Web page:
In my book, Failure to Connect, I trace the course of brain development with
technology use in mind, and one thing is clear. Computers can either help or hurt the
process. For younger children, too much electronic stimulation can become addictive,
replacing important experiences during critical periods of development: physical
exploration, imaginative play, language, socialization and quiet time for developing
attention and inner motivation. For children of any age, improper software choices can
disrupt language development, attention, social skills and motivation to use the mind in
effortful ways. (The next time you see a classroom of students motivated by computer
use, be sure to question whether they are motivated to think and learn—or simply to play
with the machines.)
    By mid-elementary school, students can start to capitalize on the multimedia and
abstract-symbolic capabilities of computers—if an effective teacher is present to guide
the learning. For middle and high school students, new technologies can make difficult
concepts (e.g., ratio, velocity) more accessible and provide new windows into visual
reasoning, creativity and the challenges of research. Yet the first step must still be the
filtering process: What is worthwhile in support of the curriculum, and what is merely
flashy? Districts that take this job seriously and gear computer use to students’
developmental needs are beginning to show real benefits from technology use.

Winners in the Long Run
“Kids need computers to prepare them for the future.”
     Like so many advertising slogans, this one bears closer examination. First, learning to
use a computer today is a poor guarantee of a student’s future, since workplace
equipment will have changed dramatically for all but our oldest students. Moreover,
because so much current use is harming rather than helping students’ brain power and
learning habits, the computer “have-nots” today actually may end up as the “haves” when
future success is parcelled out.
     But even more important is the question of what skills will really prepare today’s
students for the future. Surely the next decades will be ones of rapid change where old
answers don’t always work, where employers demand communication and human
relations skills as well as the ability to think incisively and imagine creative solutions to
unforeseen problems. Many of today’s computer applications offer poor preparation for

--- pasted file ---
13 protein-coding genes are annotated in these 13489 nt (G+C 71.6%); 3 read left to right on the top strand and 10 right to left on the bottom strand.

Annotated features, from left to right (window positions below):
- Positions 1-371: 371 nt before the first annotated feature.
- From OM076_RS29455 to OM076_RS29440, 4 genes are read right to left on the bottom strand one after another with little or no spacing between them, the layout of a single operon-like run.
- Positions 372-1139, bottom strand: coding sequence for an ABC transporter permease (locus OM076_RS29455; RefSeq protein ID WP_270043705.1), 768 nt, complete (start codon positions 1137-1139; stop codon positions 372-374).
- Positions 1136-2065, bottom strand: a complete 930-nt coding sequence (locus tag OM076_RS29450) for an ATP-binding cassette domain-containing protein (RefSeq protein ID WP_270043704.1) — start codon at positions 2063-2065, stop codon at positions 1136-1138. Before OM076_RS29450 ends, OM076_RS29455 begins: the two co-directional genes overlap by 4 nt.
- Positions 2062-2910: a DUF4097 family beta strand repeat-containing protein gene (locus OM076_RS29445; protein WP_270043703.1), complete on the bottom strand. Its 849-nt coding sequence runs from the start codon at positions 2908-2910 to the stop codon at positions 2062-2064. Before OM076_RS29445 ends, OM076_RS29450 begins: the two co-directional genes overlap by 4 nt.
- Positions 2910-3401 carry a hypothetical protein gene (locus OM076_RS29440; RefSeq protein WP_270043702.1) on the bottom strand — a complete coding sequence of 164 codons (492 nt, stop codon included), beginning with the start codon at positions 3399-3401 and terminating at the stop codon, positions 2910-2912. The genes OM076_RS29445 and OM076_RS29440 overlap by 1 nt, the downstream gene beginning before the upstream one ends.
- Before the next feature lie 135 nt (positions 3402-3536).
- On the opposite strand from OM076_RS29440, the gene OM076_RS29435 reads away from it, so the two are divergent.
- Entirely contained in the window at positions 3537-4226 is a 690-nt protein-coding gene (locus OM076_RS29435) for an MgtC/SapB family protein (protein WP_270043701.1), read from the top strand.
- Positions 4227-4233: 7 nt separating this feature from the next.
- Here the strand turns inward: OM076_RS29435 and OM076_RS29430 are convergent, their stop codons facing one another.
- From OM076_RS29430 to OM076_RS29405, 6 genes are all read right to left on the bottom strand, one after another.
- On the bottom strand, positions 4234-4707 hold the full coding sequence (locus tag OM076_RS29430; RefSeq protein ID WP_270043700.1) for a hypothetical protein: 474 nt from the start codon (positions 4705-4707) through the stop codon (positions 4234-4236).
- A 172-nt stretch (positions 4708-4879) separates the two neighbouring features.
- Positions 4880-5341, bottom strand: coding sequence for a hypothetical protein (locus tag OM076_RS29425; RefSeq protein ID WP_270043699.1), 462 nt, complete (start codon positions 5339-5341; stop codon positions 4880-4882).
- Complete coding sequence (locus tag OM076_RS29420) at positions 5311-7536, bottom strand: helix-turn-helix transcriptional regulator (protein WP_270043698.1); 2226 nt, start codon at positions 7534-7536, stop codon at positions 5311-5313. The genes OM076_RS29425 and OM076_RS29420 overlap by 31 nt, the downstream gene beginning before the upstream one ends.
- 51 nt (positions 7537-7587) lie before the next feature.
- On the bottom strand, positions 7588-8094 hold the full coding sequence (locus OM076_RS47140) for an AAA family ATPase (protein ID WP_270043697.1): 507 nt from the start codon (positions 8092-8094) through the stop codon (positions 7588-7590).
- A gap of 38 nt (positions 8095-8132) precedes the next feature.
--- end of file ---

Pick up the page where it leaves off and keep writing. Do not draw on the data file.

such abilities.
     One skill of critical importance in a technological future is symbolic analysis, with
reading and writing the common entry point. Yet while cyberspace may be filled with
words, “a growing portion of the American population will not be able to use, understand
or benefit from those words,” contend Daniel Burstein and David Kline in their book,
Road Warriors. “Some of these people may be digitally literate, in that they feel at home
with joysticks and remote controls and are perfectly capable of absorbing the sights and
sounds of multimedia entertainment. But if you are not functionally literate, your chances
of getting a significant piece of the cyberspace pie are slim, even if you have access to
it.”
     Our future workers also will need other abstract-symbolic skills. As the creation of
wealth moves farther and farther away from raw materials and hands-on labor, successful
workers will need to synthesize information, judge abstract numbers and acquire
multiple-symbol systems in foreign languages, math or the arts; they will also need a
familiarity with new digital languages and images. As software improves, computers will
doubtless help with such preparation, but the key will continue to lie in the quality of the
teachers who plan, mediate and interpret a thoughtful curriculum.
     The future also will favor those who have learned how to learn, who can respond
flexibly and creatively to challenges and master new skills. At the moment, the computer
is a shallow and pedantic companion for such a journey. We should think long and
carefully about whether our purpose is to be trendy or to prepare students to be
intelligent, reasoning human beings whose skills extend far beyond droid-like button